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Most of us sympathise with shift workers because of the inconvenience of dinner at 2 a.m. or the angst of passing your spouse in the hallway every morning. But evidence is mounting that there are very real health consequences, too.

New Canadian research suggests that women who work night shifts may face an increased risk of heart disease, according to a piece from the CBC. (Previous research has also linked shift work with breast cancer.)

Researcher Joan Tranmer — who spent 30 years as a nurse — and a team of researchers from Queen's University in Kingston, found that about one in five middle-aged women who do shift work has at least three of the risk indicators for heart disease. These include abdominal obesity, high blood pressure and low levels of HDL or "good" cholesterol, according to the CBC.

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"Just how shift work contributes to the development of such risk factors isn't clear," Ms. Tranmer told the CBC. "It is possible that the disruption of biological rhythms, sleeping, eating, and exercise patterns may be factors."

The researchers looked at a group of 227 women between the ages of 22 and 66 who worked at two Ontario hospitals as nurses, administrative employees and lab and equipment technicians in a range of shift rotations, the CBC reported.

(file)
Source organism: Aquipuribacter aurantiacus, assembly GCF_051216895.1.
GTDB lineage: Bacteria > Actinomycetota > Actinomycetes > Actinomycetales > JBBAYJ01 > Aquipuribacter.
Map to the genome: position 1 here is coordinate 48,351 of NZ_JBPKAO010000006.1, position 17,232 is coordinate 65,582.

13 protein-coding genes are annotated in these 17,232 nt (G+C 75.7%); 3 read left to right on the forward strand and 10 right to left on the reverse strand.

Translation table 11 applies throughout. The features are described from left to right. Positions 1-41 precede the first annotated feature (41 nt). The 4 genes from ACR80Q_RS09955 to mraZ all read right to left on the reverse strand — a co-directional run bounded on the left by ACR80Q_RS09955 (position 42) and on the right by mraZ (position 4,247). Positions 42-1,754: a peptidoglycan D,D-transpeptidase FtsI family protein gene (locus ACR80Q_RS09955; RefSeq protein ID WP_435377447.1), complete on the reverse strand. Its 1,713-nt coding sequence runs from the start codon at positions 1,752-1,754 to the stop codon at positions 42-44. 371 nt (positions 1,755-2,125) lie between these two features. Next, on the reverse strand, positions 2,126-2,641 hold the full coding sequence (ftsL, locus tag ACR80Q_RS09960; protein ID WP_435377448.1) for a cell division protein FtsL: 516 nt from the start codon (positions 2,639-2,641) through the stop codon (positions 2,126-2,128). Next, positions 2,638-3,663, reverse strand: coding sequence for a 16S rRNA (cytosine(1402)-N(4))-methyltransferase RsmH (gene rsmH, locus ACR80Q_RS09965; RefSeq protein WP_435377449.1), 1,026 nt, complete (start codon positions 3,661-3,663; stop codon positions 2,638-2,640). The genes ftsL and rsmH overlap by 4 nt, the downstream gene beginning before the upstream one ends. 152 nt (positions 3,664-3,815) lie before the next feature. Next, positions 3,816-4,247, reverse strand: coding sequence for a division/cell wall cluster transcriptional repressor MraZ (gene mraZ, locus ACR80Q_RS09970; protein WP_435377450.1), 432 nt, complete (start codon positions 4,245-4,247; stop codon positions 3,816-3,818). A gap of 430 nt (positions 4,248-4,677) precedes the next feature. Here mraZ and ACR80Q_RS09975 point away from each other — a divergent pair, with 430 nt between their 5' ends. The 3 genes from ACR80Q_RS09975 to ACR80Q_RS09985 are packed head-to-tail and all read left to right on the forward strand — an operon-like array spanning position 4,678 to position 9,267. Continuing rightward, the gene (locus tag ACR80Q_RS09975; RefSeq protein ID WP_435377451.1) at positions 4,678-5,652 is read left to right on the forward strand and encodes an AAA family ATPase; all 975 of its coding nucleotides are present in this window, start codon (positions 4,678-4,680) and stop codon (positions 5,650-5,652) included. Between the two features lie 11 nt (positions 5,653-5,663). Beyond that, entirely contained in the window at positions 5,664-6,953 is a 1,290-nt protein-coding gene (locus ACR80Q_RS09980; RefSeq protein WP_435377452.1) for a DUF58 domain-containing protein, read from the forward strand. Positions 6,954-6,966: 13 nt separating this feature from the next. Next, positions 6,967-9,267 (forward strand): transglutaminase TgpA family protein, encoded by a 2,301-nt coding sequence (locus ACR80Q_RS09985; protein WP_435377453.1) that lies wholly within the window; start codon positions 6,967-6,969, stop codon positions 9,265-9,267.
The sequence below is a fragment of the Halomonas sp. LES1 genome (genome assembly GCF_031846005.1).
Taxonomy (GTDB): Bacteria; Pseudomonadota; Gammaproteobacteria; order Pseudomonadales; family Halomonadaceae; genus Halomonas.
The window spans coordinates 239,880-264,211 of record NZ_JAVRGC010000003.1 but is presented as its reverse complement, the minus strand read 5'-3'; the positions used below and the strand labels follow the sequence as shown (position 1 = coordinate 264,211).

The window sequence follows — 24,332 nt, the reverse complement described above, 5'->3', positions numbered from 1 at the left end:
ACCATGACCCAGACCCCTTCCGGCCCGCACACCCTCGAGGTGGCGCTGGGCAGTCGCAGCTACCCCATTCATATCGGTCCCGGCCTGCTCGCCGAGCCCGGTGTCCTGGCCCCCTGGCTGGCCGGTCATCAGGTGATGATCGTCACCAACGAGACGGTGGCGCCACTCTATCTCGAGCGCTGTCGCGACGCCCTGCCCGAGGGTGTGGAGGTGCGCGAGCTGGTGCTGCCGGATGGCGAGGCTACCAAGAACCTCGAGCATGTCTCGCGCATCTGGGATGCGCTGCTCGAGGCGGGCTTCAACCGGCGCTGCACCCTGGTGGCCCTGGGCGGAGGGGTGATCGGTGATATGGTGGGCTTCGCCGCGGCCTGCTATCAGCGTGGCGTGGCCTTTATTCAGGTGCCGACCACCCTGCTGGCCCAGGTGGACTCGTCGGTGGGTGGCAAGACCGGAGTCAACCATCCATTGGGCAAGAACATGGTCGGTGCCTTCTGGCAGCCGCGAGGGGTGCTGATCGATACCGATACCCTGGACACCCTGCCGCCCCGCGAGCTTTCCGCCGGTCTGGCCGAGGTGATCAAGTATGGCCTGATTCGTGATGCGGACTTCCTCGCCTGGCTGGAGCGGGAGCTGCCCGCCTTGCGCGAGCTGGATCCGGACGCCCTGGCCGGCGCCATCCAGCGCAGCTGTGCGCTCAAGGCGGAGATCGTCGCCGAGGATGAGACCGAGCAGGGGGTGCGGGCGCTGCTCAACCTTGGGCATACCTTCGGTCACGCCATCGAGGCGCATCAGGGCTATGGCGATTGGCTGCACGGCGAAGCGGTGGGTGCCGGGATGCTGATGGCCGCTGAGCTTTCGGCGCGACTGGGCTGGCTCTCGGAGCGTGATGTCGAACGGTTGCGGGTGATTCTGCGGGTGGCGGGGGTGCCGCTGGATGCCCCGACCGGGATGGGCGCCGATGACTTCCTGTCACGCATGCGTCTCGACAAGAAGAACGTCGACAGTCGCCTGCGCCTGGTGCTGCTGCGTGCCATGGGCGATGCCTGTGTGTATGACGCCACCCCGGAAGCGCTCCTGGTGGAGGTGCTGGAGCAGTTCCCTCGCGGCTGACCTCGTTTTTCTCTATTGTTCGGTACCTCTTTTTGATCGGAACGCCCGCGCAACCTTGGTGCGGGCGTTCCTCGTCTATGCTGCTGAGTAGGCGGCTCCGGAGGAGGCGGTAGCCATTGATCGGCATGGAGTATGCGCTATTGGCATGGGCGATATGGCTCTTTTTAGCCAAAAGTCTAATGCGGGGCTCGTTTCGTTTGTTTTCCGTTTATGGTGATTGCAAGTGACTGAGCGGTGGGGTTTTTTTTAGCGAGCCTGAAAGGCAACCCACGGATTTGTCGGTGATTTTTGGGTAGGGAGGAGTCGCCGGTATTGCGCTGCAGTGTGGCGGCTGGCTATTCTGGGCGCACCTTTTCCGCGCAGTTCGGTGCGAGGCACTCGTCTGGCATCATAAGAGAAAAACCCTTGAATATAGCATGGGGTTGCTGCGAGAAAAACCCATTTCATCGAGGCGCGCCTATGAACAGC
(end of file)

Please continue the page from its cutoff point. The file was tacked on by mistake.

Within the group, 17 per cent had three identified risk factors, said the report. Almost 40 per cent had high blood pressure and 60 per cent had a high waist circumference, indicating abdominal obesity, the most worrisome kind of obesity according to experts.

Another recent Canadian study, again from Queen's, found that as bad as they may be, irregular shifts may also be a step up from constantly doing the graveyard shift.

This study measured worker's levels of melatonin, "a hormone that has been shown to prevent cancer development," reported the Vancouver Sun.

Melatonin is predominantly produced by the body at night, peaking between midnight and 4 a.m., according to the Sun report.

"Nurses who worked two 12-hour day shifts, then two 12-hour night shifts in dimly lit hospital wards before taking a five-day break had similar melatonin levels regardless of when they worked," the authors of the paper wrote.

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It appears that having some day shifts may mitigate the harm of night shifts.

"If melatonin is one of the factors causing an increase in cancer risk for people who do shift work — and that's still an open question — then it's possible that this shift pattern might be better for health," one of the researchers told the Sun.

While researchers work out the details, should workplaces take the health risks of shift work — especially the night shift — more seriously?

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About the Author

Tralee Pearce has been a reporter at The Globe and Mail since 1999, starting as a writer in the paper’s Style section. She joined the new Life section for its launch in 2007. She covers parenting and family issues for the daily section. More

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